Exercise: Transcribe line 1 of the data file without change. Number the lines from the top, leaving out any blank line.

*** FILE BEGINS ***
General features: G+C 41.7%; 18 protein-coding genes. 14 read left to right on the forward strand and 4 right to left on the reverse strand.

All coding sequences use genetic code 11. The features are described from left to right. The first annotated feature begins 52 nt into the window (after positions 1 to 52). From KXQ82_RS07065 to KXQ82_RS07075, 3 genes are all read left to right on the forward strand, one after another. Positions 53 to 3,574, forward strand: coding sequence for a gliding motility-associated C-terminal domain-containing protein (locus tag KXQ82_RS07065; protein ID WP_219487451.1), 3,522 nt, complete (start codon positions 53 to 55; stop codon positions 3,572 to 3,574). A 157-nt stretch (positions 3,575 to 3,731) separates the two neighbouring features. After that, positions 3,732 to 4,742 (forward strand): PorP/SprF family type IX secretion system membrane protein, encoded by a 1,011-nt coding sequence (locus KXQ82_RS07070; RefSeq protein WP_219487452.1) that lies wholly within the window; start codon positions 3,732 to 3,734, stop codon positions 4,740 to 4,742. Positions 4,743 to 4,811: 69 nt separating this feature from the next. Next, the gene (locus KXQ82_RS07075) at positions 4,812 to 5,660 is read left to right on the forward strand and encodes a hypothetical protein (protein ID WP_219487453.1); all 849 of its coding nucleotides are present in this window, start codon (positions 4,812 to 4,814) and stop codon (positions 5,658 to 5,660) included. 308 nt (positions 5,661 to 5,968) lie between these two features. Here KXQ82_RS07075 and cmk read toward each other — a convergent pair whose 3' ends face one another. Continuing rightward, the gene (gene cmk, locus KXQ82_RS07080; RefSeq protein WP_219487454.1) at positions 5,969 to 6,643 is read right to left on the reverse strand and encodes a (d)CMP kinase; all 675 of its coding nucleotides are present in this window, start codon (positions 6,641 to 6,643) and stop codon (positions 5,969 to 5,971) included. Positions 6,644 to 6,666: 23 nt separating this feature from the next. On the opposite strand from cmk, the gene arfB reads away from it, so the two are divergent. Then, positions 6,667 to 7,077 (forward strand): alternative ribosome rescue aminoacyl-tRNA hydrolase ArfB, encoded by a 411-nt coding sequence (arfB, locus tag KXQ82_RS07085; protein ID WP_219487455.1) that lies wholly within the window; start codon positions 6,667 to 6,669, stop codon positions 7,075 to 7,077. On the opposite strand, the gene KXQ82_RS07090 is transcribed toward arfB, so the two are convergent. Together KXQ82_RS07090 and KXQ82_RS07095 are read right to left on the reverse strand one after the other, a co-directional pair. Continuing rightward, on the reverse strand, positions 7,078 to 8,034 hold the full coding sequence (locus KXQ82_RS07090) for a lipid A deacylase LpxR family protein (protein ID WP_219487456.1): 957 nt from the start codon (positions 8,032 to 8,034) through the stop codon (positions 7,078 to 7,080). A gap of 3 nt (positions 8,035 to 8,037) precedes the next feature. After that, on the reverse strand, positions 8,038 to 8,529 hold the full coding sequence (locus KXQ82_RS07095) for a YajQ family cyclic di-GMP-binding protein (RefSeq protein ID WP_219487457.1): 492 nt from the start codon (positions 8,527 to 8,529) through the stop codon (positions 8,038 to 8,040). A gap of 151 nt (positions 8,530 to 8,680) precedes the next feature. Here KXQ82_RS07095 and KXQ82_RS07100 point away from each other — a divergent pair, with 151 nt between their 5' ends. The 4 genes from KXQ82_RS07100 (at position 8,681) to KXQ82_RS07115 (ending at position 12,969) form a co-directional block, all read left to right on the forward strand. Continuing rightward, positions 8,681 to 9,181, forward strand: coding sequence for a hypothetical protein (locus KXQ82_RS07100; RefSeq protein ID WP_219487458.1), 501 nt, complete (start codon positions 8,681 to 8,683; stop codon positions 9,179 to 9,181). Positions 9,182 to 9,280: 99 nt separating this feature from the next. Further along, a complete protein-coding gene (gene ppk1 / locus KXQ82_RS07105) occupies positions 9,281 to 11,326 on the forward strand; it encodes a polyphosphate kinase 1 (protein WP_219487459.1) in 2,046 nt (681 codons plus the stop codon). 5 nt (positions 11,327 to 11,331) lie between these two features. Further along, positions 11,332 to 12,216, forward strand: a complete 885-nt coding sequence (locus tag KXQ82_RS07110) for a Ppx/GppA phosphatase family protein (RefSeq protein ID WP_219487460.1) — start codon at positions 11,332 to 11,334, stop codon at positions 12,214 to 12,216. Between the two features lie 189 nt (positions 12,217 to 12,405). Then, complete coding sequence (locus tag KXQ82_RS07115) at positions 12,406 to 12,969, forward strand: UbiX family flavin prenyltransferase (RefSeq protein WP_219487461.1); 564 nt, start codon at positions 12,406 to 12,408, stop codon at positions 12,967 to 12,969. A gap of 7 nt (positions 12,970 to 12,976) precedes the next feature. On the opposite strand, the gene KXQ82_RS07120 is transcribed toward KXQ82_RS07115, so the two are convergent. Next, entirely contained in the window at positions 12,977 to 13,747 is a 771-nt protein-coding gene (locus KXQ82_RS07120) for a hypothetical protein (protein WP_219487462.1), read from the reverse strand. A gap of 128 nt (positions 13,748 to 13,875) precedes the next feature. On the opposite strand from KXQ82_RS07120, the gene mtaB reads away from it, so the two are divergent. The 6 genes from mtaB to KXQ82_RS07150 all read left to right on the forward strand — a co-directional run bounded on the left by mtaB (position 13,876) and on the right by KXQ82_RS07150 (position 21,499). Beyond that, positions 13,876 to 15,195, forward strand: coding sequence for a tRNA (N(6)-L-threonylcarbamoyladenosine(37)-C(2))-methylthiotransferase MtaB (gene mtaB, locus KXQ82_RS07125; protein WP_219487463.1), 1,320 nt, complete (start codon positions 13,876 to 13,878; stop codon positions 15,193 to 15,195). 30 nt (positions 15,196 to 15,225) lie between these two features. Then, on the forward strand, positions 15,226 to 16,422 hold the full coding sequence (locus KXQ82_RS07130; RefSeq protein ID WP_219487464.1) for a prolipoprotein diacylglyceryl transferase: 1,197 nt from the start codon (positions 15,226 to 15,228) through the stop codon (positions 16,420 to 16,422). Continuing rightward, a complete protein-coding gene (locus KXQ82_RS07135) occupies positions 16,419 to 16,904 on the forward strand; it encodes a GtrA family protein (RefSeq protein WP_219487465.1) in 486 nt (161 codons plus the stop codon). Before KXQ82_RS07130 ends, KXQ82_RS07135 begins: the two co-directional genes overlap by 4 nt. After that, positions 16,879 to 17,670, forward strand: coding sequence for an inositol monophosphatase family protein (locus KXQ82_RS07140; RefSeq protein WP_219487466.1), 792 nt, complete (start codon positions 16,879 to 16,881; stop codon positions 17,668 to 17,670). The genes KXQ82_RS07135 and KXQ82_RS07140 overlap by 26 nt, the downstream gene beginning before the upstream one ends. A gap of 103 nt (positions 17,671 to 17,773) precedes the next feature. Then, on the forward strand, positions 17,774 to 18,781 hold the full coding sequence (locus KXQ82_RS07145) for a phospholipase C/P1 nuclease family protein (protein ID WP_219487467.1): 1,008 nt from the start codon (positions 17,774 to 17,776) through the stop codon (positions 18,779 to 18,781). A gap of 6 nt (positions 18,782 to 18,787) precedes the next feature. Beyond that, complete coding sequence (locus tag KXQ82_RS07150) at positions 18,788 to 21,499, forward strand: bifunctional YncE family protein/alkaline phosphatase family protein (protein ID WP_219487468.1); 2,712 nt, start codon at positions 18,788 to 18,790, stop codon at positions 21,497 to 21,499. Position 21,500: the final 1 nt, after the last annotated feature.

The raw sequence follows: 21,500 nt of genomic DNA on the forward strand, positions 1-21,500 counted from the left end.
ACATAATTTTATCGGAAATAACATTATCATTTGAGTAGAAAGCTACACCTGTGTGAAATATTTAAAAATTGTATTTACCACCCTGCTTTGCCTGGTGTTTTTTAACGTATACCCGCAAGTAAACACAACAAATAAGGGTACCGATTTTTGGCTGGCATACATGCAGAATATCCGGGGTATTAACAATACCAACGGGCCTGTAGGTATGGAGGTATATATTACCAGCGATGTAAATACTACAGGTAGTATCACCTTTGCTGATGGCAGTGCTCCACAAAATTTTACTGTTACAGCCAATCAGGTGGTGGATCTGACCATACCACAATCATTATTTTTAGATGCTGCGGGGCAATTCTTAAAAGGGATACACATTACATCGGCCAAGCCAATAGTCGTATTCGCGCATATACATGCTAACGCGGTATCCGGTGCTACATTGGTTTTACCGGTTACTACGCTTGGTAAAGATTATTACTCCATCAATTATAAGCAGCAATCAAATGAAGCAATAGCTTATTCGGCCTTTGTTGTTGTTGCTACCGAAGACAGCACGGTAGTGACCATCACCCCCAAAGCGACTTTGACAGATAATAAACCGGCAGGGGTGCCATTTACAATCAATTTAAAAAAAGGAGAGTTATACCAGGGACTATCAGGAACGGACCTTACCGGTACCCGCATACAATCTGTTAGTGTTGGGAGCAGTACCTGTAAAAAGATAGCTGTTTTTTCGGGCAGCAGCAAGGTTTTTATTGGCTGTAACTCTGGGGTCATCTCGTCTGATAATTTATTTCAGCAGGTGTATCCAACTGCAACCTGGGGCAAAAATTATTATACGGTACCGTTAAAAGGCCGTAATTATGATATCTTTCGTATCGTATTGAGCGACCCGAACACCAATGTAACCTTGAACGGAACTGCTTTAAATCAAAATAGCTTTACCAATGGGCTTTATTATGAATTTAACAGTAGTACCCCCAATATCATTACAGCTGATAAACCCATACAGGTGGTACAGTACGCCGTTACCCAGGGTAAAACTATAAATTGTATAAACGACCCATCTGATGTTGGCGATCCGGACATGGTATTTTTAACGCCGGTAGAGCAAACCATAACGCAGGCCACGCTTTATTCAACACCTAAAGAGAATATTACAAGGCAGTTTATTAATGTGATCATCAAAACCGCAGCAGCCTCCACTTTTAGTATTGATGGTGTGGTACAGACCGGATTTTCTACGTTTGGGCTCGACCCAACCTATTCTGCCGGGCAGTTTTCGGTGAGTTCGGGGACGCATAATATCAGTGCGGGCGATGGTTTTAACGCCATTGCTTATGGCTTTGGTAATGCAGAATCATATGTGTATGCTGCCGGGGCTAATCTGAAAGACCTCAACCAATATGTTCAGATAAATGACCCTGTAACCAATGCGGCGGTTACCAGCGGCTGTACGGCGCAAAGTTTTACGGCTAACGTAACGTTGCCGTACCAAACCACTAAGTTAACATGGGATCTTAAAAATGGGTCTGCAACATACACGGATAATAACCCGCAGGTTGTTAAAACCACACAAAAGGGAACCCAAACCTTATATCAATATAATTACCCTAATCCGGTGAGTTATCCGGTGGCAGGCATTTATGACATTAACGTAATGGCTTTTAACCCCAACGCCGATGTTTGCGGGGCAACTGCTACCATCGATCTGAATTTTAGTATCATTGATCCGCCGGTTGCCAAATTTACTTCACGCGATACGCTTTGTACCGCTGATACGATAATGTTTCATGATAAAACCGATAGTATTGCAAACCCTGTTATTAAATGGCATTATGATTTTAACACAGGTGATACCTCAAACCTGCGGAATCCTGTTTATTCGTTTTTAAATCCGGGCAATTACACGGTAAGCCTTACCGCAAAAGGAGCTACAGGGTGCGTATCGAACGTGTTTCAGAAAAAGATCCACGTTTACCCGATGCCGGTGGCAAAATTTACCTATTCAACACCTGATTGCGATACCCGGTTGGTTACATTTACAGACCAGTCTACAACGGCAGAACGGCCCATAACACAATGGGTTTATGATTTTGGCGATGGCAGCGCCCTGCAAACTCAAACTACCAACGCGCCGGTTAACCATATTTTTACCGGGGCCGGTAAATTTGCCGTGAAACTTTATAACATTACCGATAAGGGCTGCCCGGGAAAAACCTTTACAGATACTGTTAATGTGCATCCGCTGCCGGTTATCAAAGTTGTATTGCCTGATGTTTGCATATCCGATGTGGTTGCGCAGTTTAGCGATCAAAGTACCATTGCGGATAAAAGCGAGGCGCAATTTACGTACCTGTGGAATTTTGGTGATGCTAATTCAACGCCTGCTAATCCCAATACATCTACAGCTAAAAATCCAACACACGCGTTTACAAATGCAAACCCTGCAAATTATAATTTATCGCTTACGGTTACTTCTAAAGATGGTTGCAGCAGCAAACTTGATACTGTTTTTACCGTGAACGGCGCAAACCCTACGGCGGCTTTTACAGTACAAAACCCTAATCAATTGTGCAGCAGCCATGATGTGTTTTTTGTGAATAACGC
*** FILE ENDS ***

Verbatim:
General features: G+C 41.7%; 18 protein-coding genes. 14 read left to right on the forward strand and 4 right to left on the reverse strand.